I do have to teach several classes this fall, two of which are new preps. So that will take time and energy to manage and prepare for well. But even there, I know the institutions as I've taught at them before and I know the material since I've just been through a lot of it again in preparation for the licensing exam. It's nice to feel as though there is not some big looming newness out there that I have to ready myself for.

So a new rhythm is at work here in our house, my hope is that it plays for a long time. I am looking forward to the events of fall and beyond that to the holidays. Perhaps it's because we are both teachers but autumn always feels like a fresh start and a new beginning (even though from a calendar perspective it's really the end of the year). Here's to all the crisp fall weather ahead of us!

Sunday, August 21, 2011


Not much to say tonight, I spent the weekend teaching graduate students. A good weekend that I think yielded growth for my students and myself. After an entire weekend of teaching I always feel EXHAUSTED on Sunday night. The introvert in me just wants to curl up in bed and read or watch mind-numbing TV. Tonight it was reading, I'll post some thoughts on the book I just finished soon. (It appears that my blog is turning into a perpetual 5th grade book report.)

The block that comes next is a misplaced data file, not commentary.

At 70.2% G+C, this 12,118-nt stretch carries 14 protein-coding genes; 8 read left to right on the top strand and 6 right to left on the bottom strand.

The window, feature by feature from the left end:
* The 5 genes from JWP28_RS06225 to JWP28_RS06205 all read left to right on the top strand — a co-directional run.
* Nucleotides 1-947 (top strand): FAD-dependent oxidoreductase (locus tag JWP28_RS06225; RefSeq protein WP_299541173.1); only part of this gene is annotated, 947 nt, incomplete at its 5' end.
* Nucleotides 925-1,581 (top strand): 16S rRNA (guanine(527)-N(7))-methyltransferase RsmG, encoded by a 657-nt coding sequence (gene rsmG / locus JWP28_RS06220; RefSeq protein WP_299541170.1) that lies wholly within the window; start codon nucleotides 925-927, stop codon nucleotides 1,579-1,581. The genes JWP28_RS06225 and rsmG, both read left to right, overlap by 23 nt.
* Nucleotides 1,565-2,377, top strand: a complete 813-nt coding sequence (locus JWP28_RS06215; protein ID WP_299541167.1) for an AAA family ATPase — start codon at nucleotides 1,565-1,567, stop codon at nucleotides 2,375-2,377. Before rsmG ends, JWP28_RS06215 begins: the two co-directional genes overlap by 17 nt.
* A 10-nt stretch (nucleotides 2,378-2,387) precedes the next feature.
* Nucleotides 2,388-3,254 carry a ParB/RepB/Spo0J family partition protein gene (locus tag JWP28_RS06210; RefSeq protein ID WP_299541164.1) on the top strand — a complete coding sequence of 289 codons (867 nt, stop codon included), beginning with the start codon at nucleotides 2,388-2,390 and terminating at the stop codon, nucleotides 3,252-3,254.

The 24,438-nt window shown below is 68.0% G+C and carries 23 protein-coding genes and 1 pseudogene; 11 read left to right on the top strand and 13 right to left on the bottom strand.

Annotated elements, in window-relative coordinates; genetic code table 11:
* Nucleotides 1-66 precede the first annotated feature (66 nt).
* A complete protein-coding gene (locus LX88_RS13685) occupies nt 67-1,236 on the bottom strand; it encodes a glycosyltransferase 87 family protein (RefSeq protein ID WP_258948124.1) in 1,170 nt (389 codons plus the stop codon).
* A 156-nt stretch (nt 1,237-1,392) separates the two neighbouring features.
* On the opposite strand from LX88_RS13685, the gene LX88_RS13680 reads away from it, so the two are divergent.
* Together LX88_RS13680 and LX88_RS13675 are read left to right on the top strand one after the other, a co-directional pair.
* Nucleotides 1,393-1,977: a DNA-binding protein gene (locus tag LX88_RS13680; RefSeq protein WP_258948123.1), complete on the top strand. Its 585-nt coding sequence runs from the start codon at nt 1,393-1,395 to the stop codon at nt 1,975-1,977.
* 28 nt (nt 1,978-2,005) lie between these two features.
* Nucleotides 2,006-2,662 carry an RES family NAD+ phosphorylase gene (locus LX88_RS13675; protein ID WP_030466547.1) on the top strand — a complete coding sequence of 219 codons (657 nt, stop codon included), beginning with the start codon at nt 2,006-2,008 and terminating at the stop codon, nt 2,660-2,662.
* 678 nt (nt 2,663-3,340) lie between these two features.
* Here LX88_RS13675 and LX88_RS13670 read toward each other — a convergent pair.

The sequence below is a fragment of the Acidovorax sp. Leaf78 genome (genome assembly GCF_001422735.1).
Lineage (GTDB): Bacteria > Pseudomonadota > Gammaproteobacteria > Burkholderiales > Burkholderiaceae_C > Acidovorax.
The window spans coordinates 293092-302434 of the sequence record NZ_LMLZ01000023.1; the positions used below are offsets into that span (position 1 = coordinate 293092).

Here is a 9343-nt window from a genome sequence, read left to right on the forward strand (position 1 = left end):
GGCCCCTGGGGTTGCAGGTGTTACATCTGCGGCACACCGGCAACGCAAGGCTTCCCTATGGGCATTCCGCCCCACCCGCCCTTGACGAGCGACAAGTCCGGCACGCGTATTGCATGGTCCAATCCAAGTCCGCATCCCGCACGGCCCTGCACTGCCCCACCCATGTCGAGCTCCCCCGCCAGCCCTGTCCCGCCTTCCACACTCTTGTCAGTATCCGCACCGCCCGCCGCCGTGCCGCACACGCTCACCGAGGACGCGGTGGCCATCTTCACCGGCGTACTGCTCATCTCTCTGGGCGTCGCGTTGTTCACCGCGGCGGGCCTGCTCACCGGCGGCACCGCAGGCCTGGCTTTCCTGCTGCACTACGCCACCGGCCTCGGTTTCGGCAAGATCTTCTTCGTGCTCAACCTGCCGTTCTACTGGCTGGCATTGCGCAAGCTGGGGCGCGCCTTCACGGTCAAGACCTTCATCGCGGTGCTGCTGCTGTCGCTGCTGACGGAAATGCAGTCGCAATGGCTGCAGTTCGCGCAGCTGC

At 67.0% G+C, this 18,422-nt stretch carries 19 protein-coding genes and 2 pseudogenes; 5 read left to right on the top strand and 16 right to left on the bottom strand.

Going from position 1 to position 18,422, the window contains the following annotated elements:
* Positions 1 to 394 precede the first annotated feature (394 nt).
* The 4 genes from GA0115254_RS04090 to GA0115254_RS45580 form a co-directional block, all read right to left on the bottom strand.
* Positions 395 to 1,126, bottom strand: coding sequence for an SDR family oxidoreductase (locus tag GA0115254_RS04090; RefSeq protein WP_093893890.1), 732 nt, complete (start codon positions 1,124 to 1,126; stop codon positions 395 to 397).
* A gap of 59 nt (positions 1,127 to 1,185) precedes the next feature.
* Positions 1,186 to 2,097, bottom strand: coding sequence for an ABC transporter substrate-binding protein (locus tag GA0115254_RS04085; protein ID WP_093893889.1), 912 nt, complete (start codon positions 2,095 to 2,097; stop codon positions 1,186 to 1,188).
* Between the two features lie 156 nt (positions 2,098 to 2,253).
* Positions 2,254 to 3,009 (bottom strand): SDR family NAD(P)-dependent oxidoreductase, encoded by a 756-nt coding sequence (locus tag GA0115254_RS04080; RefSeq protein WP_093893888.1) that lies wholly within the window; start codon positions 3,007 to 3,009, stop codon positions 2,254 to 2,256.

Anyway teaching is a paradox for me. I always dread going to teach, I feel anxious and run through several scenarios of why I don't like teaching. I get stressed and find myself ruminating on lesson plans and worries about running out of things for my students to do in class. But then I get to class and I start talking with my students about the subject matter. And all my anxiety goes away, the dread is replaced by excitement and energy. I can honestly say that I enjoy the process of talking with my students and engaging around the topics. They ask questions and offer good discussion points and I find myself totally invested in the conversation. My mind is spinning in several directions as I also stay close to the conversation at hand. We go through lectures and do role plays. I feel intellectually alive and refreshed. It's just really good.

Then I head home and recount to MSD all the interesting things that students said (sometimes we also laugh about the somewhat crazy things that were said). We discuss teaching and get into it over classroom details (sometimes we have very different opinions about how to handle classroom instruction). But it always yields some good conversation. And then I am totally and completely exhausted. After some brief discussion I usually have to head to bed with a book because my brain is fried. For example, right now my head feels incredibly full and tight. I am overwhelmed at the thought of having a conversation about anything. Writing actually feels easy since there is no need to exchange ideas with anyone. I am so tired that trying to think of responses to someone's questions feels impossible.

All of this reminds me yet again that I am a complete introvert who needs time to recharge her batteries. I need time to sit and just let my mind rest since being with people taxes my resources. Thankfully after teaching all weekend I have a few days to recover before going into the office to do therapy. I plan to spend those days wisely and somewhat quietly.

And now a gratuitous picture of Nemo who I plan to spend most of my time with:

Friday, August 19, 2011

Back to Anna Quindlen